Oaxacan Food Primer
Updated: Jan 24
Quick reference guide to popular Oaxacan foods
We had heard about all the wonderful Oaxacan food choices, but once we got into town, we were a little confused by the choices. Here’s a quick reference guide you can use for some of the most common menu items.
Tlayudas. These are very large thin corn tortillas that are first dried or baked. Then, they topped with a layer of lard, beans, lettuce, avocado, cheese, salsa, and your choice of meat – beef, chicken, or pork. They are like really big tostados or chalupas. If you are feeling adventuresome, get one with insects as your protein choice.
Insectos. Speaking of insects, there are plenty to choose from – chicatanas (giant ants), gustano del maguey (worms), and chapulines (grasshoppers) just to name a few. FYI – we were not brave enough to try any so we can't give you any advice here, other than to say, "Good luck with that!"
Enfrijoladas. These are variations of enchiladas. However, rather than being dipped in “chile” as in en’chil’adas, they are dipped in frijoles (beans). Note, the en’frijol’adas name. Get them stuffed with your choice of filling – meat and/or cheese.
Emoladas. Here we go again with the stuffed tortillas. This time they are rolled in a mole, giving them the en’mol’adas name. Try something different and have them stuffed with quinoa and nuts and topped with cheese and bananas. Yummy!
Memelas. These are fried masa cakes that can be covered with pretty much whatever you desire – beans, meat, cabbage, guacamole, cheese, salsa, etc. And, if you see them on the menu, memelitas are just smaller versions of memelas. (The “-ita” suffix means “little.”)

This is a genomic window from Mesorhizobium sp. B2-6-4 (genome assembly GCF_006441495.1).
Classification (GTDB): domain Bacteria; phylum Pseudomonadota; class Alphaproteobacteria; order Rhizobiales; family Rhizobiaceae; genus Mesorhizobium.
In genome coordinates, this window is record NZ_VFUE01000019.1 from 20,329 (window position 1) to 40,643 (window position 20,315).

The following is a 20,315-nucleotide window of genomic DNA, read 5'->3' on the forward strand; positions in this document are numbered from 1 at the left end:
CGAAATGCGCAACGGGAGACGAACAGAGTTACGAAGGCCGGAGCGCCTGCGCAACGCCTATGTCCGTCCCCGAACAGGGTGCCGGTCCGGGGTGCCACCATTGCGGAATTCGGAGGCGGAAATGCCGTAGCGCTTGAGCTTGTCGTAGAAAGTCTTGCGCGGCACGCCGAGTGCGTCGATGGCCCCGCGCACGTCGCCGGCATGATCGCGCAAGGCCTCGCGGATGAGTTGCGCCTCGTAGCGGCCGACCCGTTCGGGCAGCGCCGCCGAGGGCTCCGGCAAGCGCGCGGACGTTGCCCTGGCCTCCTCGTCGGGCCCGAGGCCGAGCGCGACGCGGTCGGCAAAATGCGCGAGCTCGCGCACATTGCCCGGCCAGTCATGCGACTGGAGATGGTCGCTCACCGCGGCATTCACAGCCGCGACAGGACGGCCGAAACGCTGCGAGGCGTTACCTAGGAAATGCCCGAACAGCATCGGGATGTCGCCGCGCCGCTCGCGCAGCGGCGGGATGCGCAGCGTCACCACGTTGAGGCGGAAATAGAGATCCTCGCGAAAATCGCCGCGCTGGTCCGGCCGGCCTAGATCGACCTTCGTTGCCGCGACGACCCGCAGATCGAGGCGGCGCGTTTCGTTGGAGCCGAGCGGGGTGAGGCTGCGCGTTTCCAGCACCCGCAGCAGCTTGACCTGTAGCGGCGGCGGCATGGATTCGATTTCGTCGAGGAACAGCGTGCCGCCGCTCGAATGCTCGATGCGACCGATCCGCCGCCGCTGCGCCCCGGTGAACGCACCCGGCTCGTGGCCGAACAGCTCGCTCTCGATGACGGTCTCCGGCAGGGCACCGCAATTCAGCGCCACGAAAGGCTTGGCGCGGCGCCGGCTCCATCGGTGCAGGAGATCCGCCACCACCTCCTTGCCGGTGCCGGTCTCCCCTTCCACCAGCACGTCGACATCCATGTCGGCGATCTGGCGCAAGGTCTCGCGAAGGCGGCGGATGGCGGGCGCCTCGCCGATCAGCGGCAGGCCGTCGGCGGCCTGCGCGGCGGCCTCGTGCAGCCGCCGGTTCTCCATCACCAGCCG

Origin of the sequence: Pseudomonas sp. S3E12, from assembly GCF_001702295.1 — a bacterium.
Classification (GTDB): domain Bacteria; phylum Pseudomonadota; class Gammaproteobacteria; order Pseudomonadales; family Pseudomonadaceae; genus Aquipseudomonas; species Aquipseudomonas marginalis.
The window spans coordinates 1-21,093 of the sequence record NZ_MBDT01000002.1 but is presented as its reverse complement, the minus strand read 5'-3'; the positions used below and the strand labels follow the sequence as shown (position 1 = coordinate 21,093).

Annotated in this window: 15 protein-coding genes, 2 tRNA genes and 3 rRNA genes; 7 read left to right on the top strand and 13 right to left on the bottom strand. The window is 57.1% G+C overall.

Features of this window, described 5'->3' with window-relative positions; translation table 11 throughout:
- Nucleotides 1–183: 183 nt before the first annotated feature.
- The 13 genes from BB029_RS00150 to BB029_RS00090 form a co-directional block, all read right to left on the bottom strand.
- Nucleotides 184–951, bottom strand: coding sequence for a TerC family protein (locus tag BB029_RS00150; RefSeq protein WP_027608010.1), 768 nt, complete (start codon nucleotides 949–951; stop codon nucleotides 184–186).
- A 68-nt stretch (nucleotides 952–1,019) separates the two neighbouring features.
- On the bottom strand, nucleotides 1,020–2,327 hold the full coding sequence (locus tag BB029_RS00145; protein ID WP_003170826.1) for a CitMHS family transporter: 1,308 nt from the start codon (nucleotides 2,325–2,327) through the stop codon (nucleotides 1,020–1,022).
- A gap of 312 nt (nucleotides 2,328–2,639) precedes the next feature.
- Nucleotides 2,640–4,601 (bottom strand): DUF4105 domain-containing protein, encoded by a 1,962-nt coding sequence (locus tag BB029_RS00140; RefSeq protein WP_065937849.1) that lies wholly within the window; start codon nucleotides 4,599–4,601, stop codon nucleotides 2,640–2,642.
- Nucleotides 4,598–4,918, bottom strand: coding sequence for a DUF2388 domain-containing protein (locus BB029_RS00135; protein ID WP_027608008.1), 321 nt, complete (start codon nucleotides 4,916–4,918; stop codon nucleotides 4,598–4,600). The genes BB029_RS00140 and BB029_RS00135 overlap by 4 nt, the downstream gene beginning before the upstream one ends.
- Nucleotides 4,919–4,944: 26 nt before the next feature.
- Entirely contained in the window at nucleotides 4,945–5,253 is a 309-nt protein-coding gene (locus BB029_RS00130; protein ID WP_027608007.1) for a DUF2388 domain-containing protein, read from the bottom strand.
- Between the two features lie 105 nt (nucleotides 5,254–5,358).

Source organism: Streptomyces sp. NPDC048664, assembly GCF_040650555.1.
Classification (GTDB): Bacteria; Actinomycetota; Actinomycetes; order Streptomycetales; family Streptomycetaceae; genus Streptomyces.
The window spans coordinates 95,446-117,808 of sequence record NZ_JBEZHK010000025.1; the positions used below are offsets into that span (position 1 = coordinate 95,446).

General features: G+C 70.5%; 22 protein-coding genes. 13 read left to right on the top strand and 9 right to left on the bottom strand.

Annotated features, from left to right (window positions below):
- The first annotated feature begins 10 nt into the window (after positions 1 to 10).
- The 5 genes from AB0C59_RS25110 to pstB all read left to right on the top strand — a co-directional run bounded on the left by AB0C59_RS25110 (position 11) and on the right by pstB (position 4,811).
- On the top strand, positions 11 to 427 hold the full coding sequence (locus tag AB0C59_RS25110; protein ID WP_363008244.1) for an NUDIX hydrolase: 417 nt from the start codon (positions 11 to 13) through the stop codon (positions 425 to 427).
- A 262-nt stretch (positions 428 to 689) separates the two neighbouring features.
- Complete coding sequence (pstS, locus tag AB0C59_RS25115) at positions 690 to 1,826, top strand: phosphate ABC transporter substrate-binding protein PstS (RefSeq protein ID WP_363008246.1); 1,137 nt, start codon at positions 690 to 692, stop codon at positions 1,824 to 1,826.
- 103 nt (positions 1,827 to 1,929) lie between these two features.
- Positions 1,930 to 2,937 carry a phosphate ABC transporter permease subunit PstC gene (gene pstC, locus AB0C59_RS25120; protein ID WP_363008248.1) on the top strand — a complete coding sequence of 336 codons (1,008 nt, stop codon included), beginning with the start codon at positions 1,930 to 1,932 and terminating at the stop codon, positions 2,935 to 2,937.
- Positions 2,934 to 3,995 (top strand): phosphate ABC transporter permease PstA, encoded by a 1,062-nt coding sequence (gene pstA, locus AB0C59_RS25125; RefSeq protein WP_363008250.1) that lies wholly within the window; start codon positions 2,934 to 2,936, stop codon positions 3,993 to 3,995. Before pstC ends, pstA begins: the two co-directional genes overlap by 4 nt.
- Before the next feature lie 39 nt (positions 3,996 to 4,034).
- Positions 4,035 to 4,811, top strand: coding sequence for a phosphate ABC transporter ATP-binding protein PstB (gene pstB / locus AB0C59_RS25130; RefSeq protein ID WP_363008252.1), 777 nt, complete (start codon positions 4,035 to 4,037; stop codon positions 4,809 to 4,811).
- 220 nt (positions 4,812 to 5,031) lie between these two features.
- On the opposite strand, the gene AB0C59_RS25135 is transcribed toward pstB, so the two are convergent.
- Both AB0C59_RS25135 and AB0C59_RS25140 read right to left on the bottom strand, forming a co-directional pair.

Tasajos. Looking for something similar to fajitas? Well then, try tasajos. These are thin slices of grilled beef that are often served with chiles de agua (water chiles) and cheese.
Moles. Oaxaca is probably best known for its seven types of moles. There are plenty of foodie blogs out there that you can use to research each one in detail. But, for a quick reference, here’s an overview:
· rojo (red);
· coloradito (reddish);
· amarillo (yellow);
· verde (green);
· negro (black);
· chichilo (yellowish-brown like the monkey for which it’s named ); and
· manchamantel (table-cloth stainer….wear a bib for that one!).
Be sure and bring your fat pants because if you’re like us, you’re going to need them after eating all the delicious Oaxacan food!